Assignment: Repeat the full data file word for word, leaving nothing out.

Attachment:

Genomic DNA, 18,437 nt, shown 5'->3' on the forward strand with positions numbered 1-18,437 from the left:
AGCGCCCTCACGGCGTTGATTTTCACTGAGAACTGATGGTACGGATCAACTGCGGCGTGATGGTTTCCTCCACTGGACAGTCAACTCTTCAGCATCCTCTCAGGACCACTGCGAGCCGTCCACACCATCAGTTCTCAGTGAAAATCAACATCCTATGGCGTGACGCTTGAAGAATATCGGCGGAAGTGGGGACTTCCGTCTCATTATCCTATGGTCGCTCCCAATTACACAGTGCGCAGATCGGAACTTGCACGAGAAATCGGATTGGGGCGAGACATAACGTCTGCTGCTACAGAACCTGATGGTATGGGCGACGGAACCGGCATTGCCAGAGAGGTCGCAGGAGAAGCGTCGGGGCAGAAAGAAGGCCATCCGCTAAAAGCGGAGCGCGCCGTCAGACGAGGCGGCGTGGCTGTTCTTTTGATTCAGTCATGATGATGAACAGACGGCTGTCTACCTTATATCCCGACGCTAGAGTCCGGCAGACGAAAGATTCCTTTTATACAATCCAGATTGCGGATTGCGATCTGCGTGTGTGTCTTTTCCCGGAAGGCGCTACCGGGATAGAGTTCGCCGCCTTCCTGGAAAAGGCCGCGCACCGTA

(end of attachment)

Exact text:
Genomic DNA, 18,437 nt, shown 5'->3' on the forward strand with positions numbered 1-18,437 from the left:
AGCGCCCTCACGGCGTTGATTTTCACTGAGAACTGATGGTACGGATCAACTGCGGCGTGATGGTTTCCTCCACTGGACAGTCAACTCTTCAGCATCCTCTCAGGACCACTGCGAGCCGTCCACACCATCAGTTCTCAGTGAAAATCAACATCCTATGGCGTGACGCTTGAAGAATATCGGCGGAAGTGGGGACTTCCGTCTCATTATCCTATGGTCGCTCCCAATTACACAGTGCGCAGATCGGAACTTGCACGAGAAATCGGATTGGGGCGAGACATAACGTCTGCTGCTACAGAACCTGATGGTATGGGCGACGGAACCGGCATTGCCAGAGAGGTCGCAGGAGAAGCGTCGGGGCAGAAAGAAGGCCATCCGCTAAAAGCGGAGCGCGCCGTCAGACGAGGCGGCGTGGCTGTTCTTTTGATTCAGTCATGATGATGAACAGACGGCTGTCTACCTTATATCCCGACGCTAGAGTCCGGCAGACGAAAGATTCCTTTTATACAATCCAGATTGCGGATTGCGATCTGCGTGTGTGTCTTTTCCCGGAAGGCGCTACCGGGATAGAGTTCGCCGCCTTCCTGGAAAAGGCCGCGCACCGTA